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Avoid Muscle Cramps Completely With These Tips

By Emily Abbate Octomber 23rd, 2020 | Image Source: GQ

The painful spasms can strike out of nowhere.

Have you ever found yourself clutching your calf and wondering what causes leg cramps? Ouch, right? Like the check engine light or a same-day 5 p.m. calendar invite from your boss, it always seems to happen at the least opportune time. Maybe you’re in the middle of a run, or perhaps enjoying your fifth episode in a row of Lovecraft County, when in an instant—the sharp, less-than-pleasant pain strikes. It’s not always the legs—it can be in your abdomen, or feet, or really anywhere. But what’s really happening when cramps pop up? Is there anything you can do in that instant to treat it? We talk to the experts to get the low down.

What causes muscle cramps?

Muscle cramps are sudden, often painful, involuntary muscle contractions that occur without warning. They’re usually coupled with muscle soreness afterward. Cramps that occur specifically while you are exercising are also known as EAMC, “exercise-associated muscle cramps,” and are most common in the abdomen or legs. A sudden cramp is when you’re not doing anything at all sometimes called a charley horse—those can even strike when you’re sleeping. But whether you’re in the gym or plopped in front of the TV, they’re all essentially the same issue. Cramps are typically a result of overuse, fatigue, or injury to a muscle, says physical therapist Deidra Debnam.

Although they may feel like a huge drag, they happen to protect you, she says. “The cramp could be your body’s protective way of preventing you from moving into potentially harmful positions or being under excessive load or stress that the body isn’t accustomed to or prepared for,” she says. Cramps can also occur when you’ve lost too much water and electrolytes (like sodium, chloride, potassium, magnesium, and calcium) through sweating.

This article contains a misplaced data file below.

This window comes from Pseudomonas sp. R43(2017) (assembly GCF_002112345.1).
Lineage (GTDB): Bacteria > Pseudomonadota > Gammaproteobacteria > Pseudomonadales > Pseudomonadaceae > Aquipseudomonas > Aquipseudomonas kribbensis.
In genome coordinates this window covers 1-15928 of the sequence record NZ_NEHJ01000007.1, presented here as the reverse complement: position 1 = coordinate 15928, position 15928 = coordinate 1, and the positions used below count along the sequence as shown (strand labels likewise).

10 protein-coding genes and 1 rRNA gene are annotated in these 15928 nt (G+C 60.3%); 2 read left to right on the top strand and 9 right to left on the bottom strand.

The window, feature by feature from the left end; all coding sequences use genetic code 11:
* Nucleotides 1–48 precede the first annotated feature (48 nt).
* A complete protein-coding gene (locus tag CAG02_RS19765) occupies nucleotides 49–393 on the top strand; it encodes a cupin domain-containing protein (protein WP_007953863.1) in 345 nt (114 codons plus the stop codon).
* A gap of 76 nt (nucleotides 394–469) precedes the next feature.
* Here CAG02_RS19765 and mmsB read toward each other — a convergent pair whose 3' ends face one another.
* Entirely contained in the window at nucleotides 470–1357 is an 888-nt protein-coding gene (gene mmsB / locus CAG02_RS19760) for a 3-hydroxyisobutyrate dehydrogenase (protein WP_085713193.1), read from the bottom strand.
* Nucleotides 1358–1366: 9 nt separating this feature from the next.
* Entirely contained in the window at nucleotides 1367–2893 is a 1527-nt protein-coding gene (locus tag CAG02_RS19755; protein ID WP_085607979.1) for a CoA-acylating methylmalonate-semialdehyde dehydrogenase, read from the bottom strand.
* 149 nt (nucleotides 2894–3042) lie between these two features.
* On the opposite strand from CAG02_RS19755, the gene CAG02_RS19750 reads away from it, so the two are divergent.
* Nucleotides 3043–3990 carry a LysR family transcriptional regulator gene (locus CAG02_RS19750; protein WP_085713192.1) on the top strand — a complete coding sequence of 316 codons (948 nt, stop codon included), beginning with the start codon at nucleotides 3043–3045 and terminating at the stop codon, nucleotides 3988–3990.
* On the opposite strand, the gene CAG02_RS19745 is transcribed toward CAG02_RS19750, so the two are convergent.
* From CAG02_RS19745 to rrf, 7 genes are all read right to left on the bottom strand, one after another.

What can I do to prevent cramps?

While there is no 100 percent guaranteed way to avoid the dreaded cramp, there are some steps that you can take that will make them less likely.

Fuel smart: Be sure to hydrate and eat nutritionally dense foods hours prior to running and allow time to digest. Hydration is extra critical when it comes to staving off cramps, adds Debnam, who recommends drinking about half of your bodyweight in ounces each day and replenishing fluids lost through sweat. “If you are attempting to rehydrate during a race when you are already dehydrated, it may be too late,” says physical therapist Natalie Niemczyk, owner of Revolution Running Company. “It takes time for the body to absorb these liquids and replenish. Combat this by staying hydrated hours beforehand and up to the start of your run.”

Put a stress on sleep: This doesn’t necessarily mean getting into bed earlier and logging 7 to 9 hours. You want to focus on getting the best quality sleep as possible, as well. Some factors that can play into this include the temperature of your bedroom (experts say cooler sleep is deeper sleep) and wearing breathable fabrics to bed.

Incorporate a proper warm-up: If you’re wondering what causes leg cramps and other painful spasms, a sudden increase in exercise distance or intensity without slowly building up is very often the culprit. Doing too much too fast may cause the body to compensate or become increasingly fatigued during your workouts, says Niemczyk. This applies to both your overall training training volume as well as your pre-workout routine—warm up before your workouts, and make increases to your overall training volume very carefully.

What do I do when cramps strike?

While you may want to power through cramping when you’re on the move, the best thing you can do is stretch and take a brief rest, then re-evaluate your form and mechanics. “You may be over-using a particular muscle group and underutilizing another, resulting in unintended additional load and stress on the muscle that you are experiencing a cramp in,” says Debnam. “Consulting with a physical therapist, strength and conditioning coach, athletic trainer, or personal trainer may help you assess your movement technique.”

You could also massage the area to relax the muscle and reduce the chance of soreness afterwards, adds Niemczyk. If you’re someone who is particularly prone to side stitches, that ugh-are-you-kidding-me feeling that pops up underneath your ribs or along the side of your trunk, it’s extra important to focus on your breathing to help alleviate the discomfort. “Inhale and exhale fully and deeply,” she says. “Then slow down, adjust your pace, and massage the irritated area even if you’re on the move.”

Author: Emily Abbate

Source: GQ: Here’s What Causes Muscle Cramps—and How to Make Them Go Away

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